Backbencher Tobias Ellwood, who chairs the Commons Defence Select Committee, said Boris Johnson will eventually be forced into a ballot showdown with Tory rebels
Backbencher Tobias Ellwood, who chairs the Commons Defence Select Committee, said the Prime Minister will eventually be forced into a ballot showdown with Tory rebels.
He now faces a third probe over the lockdown-busting bashes in Downing Street, after the Commons backed a demand for the Privileges Committee to probe whether the PM deliberately misled the House.
Several high-profile MPs have called for him to resign.
If the chairman of the party’s 1922 Committee, Sir Graham Brady, receives 54 letters from MPs demanding a confidence vote, a ballot must be triggered.
Mr Ellwood said there had been “a huge breach of trust” with voters as he called on Conservative MPs to force a change of leadership.
“All MPs are deeply troubled by this problem of what to do given the way he himself has brought the party over the last couple of years, but the issues, the challenge, just won’t go away,” he told the BBC.
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“I predicted a steady trickle of letters, of resignations – and that is now happening.”
Admitting that Mr Johnson quitting now “would be an easy solution”, Mr Ellwood added: “I fear it is now ‘when’ not ‘if’ a vote of confidence takes place.
“Sadly, the absence of discipline, of focus, of leadership in No10 has led to this breach of trust with the British people and it is causing long-term damage to the party’s brand – and that’s proving difficult to repair.”
The PM’s press conference in New Delhi was dominated by questions over the Partygate scandal.
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But self-pitying Mr Johnson went off on a bizarre rant about “kicking cats” as he desperately tried to fend off a fresh barrage of questions over his political future.
The under-fire PM tried to tout progress over trade talks after his two-day trip to India.
But he looked exasperated when challenged over whether he would still be in No10 in the autumn.
He was forced to insist he would still be in post by then as Tory rebels weigh-up his destiny, following Thursday’s parliamentary mauling of the PM’s reputation and as frustrated Mr Johnson was repeatedly quizzed about Downing Street lockdown parties during a series of TV interviews.
Asked whether he was a “cat with nine lives”, Mr Johnson replied: “Talking about cats, we had a pretty good kick of the cat yesterday.
“Not that I’m in favour of kicking cats, for the avoidance of all doubt.”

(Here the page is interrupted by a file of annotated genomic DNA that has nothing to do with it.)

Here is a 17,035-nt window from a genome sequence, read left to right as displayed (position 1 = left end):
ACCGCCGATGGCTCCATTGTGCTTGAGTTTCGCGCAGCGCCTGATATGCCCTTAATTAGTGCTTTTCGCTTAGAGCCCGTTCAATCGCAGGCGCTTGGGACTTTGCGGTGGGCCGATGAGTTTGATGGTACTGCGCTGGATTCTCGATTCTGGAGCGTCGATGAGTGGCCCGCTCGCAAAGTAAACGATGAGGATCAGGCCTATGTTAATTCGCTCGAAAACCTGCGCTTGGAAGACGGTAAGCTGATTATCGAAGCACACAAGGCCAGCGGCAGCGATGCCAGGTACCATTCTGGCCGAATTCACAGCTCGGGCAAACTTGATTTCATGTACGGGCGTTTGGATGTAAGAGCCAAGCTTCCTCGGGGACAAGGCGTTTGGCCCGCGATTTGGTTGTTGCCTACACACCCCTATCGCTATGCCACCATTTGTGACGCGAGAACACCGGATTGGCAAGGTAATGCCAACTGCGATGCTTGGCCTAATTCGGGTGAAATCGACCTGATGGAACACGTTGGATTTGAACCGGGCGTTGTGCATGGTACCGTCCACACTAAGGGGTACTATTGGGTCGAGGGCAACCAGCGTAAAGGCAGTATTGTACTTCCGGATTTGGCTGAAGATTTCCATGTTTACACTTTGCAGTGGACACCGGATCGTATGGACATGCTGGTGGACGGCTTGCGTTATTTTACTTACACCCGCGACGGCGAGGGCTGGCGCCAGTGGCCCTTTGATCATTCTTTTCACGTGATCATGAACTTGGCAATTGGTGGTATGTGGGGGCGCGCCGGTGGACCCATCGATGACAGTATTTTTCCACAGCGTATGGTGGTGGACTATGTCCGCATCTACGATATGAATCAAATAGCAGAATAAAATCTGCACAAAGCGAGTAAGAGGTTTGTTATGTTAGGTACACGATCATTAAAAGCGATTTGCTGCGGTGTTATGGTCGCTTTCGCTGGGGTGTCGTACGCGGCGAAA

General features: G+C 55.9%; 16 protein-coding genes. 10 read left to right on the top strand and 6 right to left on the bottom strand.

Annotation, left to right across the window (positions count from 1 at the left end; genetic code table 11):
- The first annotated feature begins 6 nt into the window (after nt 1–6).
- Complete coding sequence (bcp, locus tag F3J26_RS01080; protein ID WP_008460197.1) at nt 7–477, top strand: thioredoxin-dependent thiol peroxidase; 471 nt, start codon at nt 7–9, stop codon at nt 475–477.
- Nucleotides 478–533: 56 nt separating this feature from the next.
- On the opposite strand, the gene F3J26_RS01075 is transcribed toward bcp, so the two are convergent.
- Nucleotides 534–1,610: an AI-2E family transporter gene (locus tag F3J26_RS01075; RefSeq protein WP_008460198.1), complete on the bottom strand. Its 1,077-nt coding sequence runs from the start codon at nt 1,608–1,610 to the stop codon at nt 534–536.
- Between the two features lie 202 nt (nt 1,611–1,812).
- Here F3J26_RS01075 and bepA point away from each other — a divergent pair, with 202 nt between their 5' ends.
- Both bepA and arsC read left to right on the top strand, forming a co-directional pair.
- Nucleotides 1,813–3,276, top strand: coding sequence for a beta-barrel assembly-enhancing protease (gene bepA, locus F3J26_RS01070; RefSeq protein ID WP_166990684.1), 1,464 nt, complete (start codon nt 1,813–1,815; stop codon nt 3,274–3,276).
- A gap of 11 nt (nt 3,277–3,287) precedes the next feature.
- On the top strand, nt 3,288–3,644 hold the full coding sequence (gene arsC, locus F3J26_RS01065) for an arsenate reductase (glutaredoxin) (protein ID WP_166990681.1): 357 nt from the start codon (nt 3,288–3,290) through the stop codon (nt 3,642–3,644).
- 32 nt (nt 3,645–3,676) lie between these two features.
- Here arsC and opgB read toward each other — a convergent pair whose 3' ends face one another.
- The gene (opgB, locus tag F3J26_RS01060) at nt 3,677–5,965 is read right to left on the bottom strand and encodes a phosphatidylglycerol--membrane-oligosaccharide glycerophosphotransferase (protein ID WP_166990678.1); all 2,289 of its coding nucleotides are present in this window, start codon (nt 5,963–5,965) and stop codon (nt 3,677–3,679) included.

The embattled Premier again tried to claim that voters wanted him to get on with the job rather than resign over his £50 Partygate fine.
He said: “I think what people want in our country is for the Government to get on and focus on the issues on which we were elected, and that’s what we’re going to do – and I think they’ll be particularly interested in jobs and growth in the UK.”
In London, Tory peer and elections expert Lord Hayward predicted the party would face a ballot box backlash from voters when they go to the polls for local councils on May 5.
He believed the PM would eventually be toppled over Partygate.
“The mood has turned against the Prime Minister,” he told the BBC.
“I expect that there will be some form of contest for leadership at some stage – not immediately, but the support for the Prime Minister is being eroded quite markedly.”
He pointed to a series of flashpoints, including next month’s elections, the looming by-election in Wakefield when the Tories are defending a key Red Wall seat, and the trio of Partygate investigations which could doom Mr Johnson’s premiership.
“This would be death by a thousand cuts and what clearly the Conservative Party – not just the MPs but particularly the MPs – is seeing is that they don’t want that and they are moving towards a position where this matter has to be resolved,” claimed the peer.
“Tory MPs, Tory associations, Tory councillors do not want an even more protracted process.”
A key ally of the PM, Northern Ireland Minister Conor Burns, insisted Mr Johnson would not quit.
“There are a number of colleagues across Parliament who have never really supported the Prime Minister,” he claimed.
“If the Prime Minister stepped off Westminster Bridge and walked on top of the water they would say he couldn’t swim. That is a fact.”